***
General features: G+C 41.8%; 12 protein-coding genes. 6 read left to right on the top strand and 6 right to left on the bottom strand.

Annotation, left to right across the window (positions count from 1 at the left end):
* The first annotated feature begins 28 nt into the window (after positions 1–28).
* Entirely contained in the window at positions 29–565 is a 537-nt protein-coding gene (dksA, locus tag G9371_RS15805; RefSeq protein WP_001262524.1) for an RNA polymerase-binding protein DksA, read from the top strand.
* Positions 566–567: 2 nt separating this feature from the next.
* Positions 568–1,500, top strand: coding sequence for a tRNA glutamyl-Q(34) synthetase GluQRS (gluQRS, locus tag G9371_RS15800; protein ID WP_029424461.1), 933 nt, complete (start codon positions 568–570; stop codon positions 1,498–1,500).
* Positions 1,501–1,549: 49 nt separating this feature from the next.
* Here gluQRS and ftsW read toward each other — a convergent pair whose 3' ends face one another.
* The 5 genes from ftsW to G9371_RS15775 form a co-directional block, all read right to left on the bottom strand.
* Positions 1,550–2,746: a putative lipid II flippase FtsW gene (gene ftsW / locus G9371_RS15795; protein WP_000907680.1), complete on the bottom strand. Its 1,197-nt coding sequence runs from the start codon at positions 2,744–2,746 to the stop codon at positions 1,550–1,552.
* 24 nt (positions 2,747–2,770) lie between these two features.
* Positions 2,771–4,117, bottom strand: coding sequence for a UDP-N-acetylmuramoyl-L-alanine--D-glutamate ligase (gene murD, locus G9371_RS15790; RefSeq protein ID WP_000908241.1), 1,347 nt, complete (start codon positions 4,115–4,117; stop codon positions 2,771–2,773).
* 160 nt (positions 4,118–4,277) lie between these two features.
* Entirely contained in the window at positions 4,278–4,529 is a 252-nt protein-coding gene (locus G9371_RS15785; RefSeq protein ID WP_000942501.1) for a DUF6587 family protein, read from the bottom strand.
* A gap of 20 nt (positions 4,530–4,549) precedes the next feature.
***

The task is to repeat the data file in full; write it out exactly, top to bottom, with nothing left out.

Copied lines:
General features: G+C 41.8%; 12 protein-coding genes. 6 read left to right on the top strand and 6 right to left on the bottom strand.

Annotation, left to right across the window (positions count from 1 at the left end):
* The first annotated feature begins 28 nt into the window (after positions 1–28).
* Entirely contained in the window at positions 29–565 is a 537-nt protein-coding gene (dksA, locus tag G9371_RS15805; RefSeq protein WP_001262524.1) for an RNA polymerase-binding protein DksA, read from the top strand.
* Positions 566–567: 2 nt separating this feature from the next.
* Positions 568–1,500, top strand: coding sequence for a tRNA glutamyl-Q(34) synthetase GluQRS (gluQRS, locus tag G9371_RS15800; protein ID WP_029424461.1), 933 nt, complete (start codon positions 568–570; stop codon positions 1,498–1,500).
* Positions 1,501–1,549: 49 nt separating this feature from the next.
* Here gluQRS and ftsW read toward each other — a convergent pair whose 3' ends face one another.
* The 5 genes from ftsW to G9371_RS15775 form a co-directional block, all read right to left on the bottom strand.
* Positions 1,550–2,746: a putative lipid II flippase FtsW gene (gene ftsW / locus G9371_RS15795; protein WP_000907680.1), complete on the bottom strand. Its 1,197-nt coding sequence runs from the start codon at positions 2,744–2,746 to the stop codon at positions 1,550–1,552.
* 24 nt (positions 2,747–2,770) lie between these two features.
* Positions 2,771–4,117, bottom strand: coding sequence for a UDP-N-acetylmuramoyl-L-alanine--D-glutamate ligase (gene murD, locus G9371_RS15790; RefSeq protein ID WP_000908241.1), 1,347 nt, complete (start codon positions 4,115–4,117; stop codon positions 2,771–2,773).
* 160 nt (positions 4,118–4,277) lie between these two features.
* Entirely contained in the window at positions 4,278–4,529 is a 252-nt protein-coding gene (locus G9371_RS15785; RefSeq protein ID WP_000942501.1) for a DUF6587 family protein, read from the bottom strand.
* A gap of 20 nt (positions 4,530–4,549) precedes the next feature.